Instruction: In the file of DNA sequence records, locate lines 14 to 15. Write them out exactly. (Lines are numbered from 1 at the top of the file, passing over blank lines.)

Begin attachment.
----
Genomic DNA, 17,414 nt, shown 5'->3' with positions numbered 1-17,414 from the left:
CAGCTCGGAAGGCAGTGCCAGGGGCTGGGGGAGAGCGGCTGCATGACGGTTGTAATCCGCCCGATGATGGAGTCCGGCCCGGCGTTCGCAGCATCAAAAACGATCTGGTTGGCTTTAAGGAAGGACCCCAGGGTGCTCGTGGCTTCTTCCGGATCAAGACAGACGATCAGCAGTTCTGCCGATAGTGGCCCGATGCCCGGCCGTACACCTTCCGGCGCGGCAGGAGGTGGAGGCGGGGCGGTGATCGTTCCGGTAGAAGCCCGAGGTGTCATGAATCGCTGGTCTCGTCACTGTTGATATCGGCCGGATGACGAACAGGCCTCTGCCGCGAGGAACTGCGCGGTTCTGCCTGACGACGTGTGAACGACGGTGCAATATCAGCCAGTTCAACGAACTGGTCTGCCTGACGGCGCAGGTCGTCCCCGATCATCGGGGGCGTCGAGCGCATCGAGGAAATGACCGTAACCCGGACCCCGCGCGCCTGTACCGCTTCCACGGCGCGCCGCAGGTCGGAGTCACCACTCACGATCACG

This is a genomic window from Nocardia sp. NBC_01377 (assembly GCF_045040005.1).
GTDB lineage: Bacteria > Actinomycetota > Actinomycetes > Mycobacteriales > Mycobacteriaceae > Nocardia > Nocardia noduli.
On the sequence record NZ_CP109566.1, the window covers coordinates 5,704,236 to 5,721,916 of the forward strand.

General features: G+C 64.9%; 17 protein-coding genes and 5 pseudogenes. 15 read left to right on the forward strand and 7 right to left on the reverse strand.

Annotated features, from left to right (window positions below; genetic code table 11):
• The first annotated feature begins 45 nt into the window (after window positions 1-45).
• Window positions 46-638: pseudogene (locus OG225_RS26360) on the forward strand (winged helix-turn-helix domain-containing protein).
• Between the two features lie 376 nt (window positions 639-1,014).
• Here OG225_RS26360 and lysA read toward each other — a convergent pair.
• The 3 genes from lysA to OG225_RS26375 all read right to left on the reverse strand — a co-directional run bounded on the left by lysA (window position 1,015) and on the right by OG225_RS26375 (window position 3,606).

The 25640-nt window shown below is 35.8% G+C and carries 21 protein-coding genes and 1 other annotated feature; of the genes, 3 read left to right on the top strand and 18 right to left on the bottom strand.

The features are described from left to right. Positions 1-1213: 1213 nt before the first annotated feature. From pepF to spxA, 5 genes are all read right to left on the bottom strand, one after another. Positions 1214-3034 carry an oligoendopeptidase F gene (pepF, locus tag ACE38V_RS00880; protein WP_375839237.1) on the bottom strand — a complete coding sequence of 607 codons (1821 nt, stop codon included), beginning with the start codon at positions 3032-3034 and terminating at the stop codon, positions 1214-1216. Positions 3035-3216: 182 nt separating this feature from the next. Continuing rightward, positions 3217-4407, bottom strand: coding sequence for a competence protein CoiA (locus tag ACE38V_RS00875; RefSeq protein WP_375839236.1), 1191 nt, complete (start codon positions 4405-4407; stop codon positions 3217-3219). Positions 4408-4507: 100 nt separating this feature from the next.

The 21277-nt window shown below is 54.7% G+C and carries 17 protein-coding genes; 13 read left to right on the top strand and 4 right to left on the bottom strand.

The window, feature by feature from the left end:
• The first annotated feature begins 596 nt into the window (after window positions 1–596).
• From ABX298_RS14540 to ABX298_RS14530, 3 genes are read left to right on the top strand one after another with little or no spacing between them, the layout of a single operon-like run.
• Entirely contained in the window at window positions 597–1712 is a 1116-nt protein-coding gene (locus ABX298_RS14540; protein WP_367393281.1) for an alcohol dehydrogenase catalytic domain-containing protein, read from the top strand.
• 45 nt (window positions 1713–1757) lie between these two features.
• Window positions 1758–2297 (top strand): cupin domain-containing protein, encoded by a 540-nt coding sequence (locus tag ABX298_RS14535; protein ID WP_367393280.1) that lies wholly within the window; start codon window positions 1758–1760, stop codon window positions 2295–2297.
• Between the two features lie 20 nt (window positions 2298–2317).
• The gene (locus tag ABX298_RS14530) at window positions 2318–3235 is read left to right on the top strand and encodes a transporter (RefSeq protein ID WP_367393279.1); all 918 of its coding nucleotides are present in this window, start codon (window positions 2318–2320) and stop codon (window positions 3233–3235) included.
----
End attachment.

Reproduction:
The features are described from left to right. Positions 1-1213: 1213 nt before the first annotated feature. From pepF to spxA, 5 genes are all read right to left on the bottom strand, one after another. Positions 1214-3034 carry an oligoendopeptidase F gene (pepF, locus tag ACE38V_RS00880; protein WP_375839237.1) on the bottom strand — a complete coding sequence of 607 codons (1821 nt, stop codon included), beginning with the start codon at positions 3032-3034 and terminating at the stop codon, positions 1214-1216. Positions 3035-3216: 182 nt separating this feature from the next. Continuing rightward, positions 3217-4407, bottom strand: coding sequence for a competence protein CoiA (locus tag ACE38V_RS00875; RefSeq protein WP_375839236.1), 1191 nt, complete (start codon positions 4405-4407; stop codon positions 3217-3219). Positions 4408-4507: 100 nt separating this feature from the next.

The 21277-nt window shown below is 54.7% G+C and carries 17 protein-coding genes; 13 read left to right on the top strand and 4 right to left on the bottom strand.